The Campaign’s Religious Odds & Ends
01/05/2010 - 12:32
Jonathan Mark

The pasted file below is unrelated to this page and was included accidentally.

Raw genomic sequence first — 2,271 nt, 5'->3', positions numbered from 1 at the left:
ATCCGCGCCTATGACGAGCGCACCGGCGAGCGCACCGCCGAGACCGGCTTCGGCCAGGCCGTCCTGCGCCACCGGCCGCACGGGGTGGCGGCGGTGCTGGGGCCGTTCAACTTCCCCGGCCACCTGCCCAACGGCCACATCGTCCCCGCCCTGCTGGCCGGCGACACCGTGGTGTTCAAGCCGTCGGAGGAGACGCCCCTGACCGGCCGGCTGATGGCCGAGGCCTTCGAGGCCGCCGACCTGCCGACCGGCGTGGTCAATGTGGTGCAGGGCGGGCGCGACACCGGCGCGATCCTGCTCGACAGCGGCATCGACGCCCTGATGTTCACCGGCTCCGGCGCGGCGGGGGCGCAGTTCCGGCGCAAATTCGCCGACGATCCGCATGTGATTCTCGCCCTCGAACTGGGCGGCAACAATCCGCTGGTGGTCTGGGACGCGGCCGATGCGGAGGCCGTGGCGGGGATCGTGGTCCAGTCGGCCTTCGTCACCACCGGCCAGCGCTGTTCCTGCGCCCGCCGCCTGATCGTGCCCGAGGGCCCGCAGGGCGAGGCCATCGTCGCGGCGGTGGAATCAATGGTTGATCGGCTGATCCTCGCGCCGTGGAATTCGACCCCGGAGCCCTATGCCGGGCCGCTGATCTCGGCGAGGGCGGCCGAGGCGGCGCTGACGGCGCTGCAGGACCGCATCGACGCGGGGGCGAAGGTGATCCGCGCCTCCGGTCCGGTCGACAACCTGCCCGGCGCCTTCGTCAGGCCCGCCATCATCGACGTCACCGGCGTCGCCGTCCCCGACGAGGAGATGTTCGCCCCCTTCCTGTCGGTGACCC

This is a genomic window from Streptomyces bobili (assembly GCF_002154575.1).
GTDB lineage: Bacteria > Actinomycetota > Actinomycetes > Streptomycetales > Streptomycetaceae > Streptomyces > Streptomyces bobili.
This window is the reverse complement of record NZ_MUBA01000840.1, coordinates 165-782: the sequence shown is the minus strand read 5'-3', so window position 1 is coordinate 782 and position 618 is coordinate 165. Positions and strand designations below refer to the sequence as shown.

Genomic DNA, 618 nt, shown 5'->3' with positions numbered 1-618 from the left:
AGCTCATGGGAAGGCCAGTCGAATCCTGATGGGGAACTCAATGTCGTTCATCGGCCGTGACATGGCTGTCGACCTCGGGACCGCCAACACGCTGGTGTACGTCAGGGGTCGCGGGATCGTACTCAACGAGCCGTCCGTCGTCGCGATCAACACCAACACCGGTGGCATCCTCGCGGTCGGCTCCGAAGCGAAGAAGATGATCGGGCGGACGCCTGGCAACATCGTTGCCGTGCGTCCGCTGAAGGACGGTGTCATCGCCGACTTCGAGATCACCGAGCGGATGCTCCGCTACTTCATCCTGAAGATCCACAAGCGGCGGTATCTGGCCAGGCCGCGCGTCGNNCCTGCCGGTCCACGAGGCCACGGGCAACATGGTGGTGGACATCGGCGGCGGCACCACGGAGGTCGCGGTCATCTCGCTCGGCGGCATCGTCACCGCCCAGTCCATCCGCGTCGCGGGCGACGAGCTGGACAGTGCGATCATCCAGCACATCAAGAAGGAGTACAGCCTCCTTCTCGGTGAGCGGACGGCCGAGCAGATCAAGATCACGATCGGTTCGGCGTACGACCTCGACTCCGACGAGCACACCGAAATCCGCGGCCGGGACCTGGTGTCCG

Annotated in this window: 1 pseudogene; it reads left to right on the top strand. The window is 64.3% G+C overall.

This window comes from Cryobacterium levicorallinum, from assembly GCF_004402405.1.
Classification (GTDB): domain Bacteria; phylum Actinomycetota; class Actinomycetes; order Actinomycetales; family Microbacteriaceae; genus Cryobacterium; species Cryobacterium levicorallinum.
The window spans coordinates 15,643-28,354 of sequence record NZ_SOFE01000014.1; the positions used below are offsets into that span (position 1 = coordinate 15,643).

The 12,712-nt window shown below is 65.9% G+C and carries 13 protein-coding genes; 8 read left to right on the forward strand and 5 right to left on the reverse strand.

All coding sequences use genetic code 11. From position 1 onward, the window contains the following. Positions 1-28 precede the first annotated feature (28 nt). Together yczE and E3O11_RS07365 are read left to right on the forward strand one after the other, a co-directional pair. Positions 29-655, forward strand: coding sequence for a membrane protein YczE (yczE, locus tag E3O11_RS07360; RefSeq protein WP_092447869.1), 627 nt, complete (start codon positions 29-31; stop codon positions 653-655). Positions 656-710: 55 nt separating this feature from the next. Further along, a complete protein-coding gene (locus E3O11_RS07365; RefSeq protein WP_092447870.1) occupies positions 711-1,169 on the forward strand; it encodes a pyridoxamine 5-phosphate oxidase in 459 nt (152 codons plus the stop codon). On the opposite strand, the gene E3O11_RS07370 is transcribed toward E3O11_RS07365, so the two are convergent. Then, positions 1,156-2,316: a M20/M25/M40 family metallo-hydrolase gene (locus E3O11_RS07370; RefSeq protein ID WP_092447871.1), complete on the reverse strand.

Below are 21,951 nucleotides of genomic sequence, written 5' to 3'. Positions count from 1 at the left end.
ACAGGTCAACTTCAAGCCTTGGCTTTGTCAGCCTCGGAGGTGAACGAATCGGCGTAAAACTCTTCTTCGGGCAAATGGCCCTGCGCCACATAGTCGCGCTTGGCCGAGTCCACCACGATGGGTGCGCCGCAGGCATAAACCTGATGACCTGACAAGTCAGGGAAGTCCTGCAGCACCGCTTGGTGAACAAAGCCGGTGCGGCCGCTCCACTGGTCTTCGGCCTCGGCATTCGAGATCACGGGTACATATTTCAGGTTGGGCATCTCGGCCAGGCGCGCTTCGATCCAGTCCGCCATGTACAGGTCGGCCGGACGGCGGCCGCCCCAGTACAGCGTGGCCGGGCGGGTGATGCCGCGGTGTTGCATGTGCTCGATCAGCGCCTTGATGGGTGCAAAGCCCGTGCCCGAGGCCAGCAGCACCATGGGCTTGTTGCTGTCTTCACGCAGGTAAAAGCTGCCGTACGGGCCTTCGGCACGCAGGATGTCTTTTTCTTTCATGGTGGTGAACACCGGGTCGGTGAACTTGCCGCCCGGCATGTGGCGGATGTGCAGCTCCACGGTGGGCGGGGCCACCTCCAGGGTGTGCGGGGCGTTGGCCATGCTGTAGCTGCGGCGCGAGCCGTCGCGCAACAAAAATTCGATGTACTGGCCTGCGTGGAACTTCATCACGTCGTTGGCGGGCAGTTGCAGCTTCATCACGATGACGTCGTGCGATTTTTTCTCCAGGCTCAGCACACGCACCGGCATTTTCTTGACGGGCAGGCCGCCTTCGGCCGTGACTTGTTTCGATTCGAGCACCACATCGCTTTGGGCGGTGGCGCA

Thursday, September 18th, 2008   Adam Brickley is widely credited with being the first blogger on the Palin bandwagon (as you can read in Slate and The Denver Post, , launching his blog  “Draft Sarah Palin for Vice President” in February 2007, while still a college student in Colorado.   He’s become a minor celebrity, appearing on The Colbert Report (watch the clip here). Brickley’s now 21, living with his mom, and according to the blog’s “about” page (that you can see here), he’s interested in Zionism. The first three books on his list of favorites are the Torah, the Haftarah and Brit Chadashah.   JTA writes, “We’re trying to track him down, but Colorado Springs is a redoubt for Christian evangelicals where no one would raise an eyebrow at a Christian describing himself as a Zionist, so don’t jump to conclusions that he’s Jewish.”   Wait a second.   Isn’t “Brit Chadashah” the Hebrew name for the New Testament, a term primarily used by Jews For Jesus and Christian Messianic Jews? Just about every journalist going on Brickley’s blog jumped at his listing of  “Zionism” and “Torah,” but apparently no one - until now — has picked up on “Brit Chadashah.” If he were simply a Christian, why wouldn’t he simply write “New Testament”? (By the way, the Hebrew language “Brit Chadashah” New Testament is much more seductive to the Jewish reader, the Hebrew cadences lending an aura of authenticity with linguistic echoes of the Jewish bible, in ways that the “Lenny Bruce goyish” King James Version, for all its English elegance, simply can’t.)   Brickley and his “Brit Chadashah,” evangelical or not, isn’t the responsibility of Palin, of course, but it’s a definite curiosity. I just so  happen to be among those who very much appreciate evangelicals and their love for Israel.   A nice benefit of The Jewish Week being online is getting e-mails from Christian Zionist readers from across America, such as a mother and daughter in Nebraska who spent months volunteering in Israel, leading to a story I was privileged to write in 2006 .   Jews For Jesus doesn’t scare or offend me any more than do a lot of supposedly normative lunacies I’m too polite to point to in supposedly mainstream Judaism, in some ways it scares and offends me less, but that “Brit Chadashah” is one of Brickley’s favorite books still sent up a flare.   Here’s what offends me: I find it disturbing that many Jewish journalists,  newspapers and organizations who were so eager, earlier in 2008, to cover and protest each and every “smear” against Obama (all the while insisting they were non-partisan) have now gone off the smear patrol as soon as Palin started to get unfairly smeared. (This is further covered in an online-only Media Watch).   Just as lawyers for the ACLU and several Jewish organizations scrutinize Christmas displays for allegedly violating church-state separations that our Founding Fathers could never have envisioned (I prefer lawyers for The Becket Fund for Religious Liberty, who legally fight for the free expression of all religious traditions), I’ve been bothered by the frequently negative depiction of religion over the course of the campaign.   Considering the loud, negative reaction from the liberal Jewish community to The New Yorker cover satirizing Obama as a Islamic extremist (here’s an interesting slide show of other politically satirical New Yorker covers by that same artist, Barry Blitt), I couldn’t help but notice that same Jewish community’s silence to cartoons that were not satirizing Obama/Islam but out-and-out mocking Palin’s Christianity.   Here’s one recent example from The Washington Post  depicting Palin “speaking in tongues” in a particularly nasty way. Do I comprehend the theology and praxis of “speaking in tongues”? No, I don’t. But I also wouldn’t want to see a cartoon making fun of Joseph Lieberman putting on tefillin, which I’m sure most journalists see as every bit as weird as anything Palin ever did. Aside from which, Palin stopped attending that “tongues” church a long time ago, and not under political pressure but out of her own religious convictions. She doesn’t deserve to be mocked for that, and neither do tens of thousands of Americans deserve to open one of America’s most prominent newspapers and be made to feel like an idiot for the way they connect to God.   With every unfair taunt, another person tells a pollster they’re for the candidate that’s getting the worst of it, more out of gallantry, wanting to protect, wanting to protest the bullying, rather than as an affirmation of that candidate’s politics.   What is it about the media, and American culture, that so many feel compelled to relegate those with whom we disagree to “idiots”? Isn’t it possible to disagree with candidates, and their followers, while behaving like a mentch?

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